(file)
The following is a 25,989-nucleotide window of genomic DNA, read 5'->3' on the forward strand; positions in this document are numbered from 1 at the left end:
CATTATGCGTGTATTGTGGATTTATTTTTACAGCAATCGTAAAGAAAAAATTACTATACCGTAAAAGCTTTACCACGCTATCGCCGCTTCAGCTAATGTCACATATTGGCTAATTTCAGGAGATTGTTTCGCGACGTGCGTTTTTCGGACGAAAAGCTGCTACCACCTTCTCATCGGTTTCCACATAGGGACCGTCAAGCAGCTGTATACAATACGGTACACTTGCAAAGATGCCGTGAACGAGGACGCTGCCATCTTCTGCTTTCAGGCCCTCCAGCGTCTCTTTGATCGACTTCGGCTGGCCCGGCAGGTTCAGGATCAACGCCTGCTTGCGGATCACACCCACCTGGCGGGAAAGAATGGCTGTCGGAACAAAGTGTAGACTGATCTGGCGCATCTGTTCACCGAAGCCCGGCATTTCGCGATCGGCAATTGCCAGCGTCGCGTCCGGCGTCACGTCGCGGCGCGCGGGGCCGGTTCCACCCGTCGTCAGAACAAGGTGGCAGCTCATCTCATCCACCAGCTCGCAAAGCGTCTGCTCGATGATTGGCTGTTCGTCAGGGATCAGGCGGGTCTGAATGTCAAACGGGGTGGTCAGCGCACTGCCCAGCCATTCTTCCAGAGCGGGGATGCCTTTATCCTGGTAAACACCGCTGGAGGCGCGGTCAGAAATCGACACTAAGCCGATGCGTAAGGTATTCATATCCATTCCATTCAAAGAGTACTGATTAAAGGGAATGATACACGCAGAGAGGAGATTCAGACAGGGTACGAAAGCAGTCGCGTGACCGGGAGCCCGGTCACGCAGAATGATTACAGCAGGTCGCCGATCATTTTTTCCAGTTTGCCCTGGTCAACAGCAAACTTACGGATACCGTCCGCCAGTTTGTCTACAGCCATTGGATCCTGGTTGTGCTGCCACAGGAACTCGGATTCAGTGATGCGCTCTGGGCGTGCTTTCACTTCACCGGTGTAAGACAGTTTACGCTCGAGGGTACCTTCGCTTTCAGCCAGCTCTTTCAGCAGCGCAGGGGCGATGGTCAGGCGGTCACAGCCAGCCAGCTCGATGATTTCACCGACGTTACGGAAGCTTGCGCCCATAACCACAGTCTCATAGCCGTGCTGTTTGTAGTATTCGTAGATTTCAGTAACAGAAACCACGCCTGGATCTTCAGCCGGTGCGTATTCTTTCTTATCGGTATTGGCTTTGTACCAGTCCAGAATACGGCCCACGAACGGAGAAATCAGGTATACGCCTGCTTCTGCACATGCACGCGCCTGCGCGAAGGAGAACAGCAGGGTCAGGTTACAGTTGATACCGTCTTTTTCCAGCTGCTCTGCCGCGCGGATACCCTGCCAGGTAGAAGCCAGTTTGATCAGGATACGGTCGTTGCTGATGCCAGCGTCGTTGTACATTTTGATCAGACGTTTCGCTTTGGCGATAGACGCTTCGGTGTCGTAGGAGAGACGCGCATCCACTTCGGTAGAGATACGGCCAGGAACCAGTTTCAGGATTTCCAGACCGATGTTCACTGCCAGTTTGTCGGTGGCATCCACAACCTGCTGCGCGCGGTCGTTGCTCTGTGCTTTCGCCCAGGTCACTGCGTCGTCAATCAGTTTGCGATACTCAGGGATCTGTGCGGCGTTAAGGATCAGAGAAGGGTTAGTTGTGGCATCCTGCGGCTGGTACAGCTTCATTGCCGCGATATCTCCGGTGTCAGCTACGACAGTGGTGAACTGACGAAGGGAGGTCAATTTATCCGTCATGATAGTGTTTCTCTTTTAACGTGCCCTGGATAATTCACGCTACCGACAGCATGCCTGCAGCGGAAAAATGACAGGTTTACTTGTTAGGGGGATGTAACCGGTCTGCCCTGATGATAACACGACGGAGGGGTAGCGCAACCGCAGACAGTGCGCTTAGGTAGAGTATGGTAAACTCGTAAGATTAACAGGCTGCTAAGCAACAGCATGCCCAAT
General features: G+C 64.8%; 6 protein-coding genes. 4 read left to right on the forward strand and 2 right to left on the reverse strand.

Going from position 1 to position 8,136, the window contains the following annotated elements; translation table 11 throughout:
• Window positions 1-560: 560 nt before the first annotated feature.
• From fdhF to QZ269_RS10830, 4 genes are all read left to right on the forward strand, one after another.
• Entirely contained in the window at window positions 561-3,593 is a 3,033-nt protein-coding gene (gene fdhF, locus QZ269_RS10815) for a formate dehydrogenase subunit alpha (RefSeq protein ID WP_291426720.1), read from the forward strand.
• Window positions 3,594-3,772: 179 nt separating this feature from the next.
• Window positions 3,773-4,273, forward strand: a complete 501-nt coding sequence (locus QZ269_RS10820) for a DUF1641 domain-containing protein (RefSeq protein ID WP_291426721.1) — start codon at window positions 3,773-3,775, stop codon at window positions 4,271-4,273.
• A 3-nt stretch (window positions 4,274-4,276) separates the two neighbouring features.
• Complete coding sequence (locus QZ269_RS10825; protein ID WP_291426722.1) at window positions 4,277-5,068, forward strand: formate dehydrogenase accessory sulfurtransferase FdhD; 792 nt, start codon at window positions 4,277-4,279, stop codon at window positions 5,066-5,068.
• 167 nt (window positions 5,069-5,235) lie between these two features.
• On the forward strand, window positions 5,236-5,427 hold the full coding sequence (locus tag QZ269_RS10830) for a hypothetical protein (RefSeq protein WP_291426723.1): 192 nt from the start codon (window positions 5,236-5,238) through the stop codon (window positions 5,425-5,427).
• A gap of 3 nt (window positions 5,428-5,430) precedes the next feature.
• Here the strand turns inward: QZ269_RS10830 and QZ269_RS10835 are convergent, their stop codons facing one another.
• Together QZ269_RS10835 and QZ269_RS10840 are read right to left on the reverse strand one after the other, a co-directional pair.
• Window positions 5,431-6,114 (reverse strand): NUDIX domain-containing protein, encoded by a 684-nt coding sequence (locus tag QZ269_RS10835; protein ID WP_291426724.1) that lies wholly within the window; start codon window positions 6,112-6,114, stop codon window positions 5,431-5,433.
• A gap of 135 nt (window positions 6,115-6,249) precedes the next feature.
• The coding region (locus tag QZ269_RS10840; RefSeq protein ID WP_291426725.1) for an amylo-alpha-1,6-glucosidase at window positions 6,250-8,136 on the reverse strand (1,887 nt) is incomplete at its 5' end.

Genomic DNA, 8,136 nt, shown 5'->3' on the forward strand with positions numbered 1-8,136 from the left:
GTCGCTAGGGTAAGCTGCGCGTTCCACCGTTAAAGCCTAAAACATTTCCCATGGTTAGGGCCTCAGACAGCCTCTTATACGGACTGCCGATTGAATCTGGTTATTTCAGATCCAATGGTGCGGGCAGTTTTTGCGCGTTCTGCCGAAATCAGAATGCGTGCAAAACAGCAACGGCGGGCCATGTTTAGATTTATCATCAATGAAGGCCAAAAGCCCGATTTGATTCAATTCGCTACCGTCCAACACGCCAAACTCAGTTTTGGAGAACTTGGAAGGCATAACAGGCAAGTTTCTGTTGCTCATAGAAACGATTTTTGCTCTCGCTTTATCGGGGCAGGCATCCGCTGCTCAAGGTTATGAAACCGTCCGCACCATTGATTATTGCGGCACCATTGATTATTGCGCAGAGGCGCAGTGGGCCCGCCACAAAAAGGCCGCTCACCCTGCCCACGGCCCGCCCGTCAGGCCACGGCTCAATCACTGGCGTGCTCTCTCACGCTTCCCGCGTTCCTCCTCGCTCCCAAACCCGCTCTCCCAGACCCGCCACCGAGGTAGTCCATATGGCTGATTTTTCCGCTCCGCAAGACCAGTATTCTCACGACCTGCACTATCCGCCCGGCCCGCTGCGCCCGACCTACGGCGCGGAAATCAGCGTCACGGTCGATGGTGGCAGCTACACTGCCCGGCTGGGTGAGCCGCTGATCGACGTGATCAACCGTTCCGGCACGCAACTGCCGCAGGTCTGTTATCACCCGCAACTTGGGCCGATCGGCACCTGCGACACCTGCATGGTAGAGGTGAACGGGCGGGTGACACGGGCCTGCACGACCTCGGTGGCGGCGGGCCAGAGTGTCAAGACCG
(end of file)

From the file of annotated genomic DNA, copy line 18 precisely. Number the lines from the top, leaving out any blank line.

• A gap of 135 nt (window positions 6,115-6,249) precedes the next feature.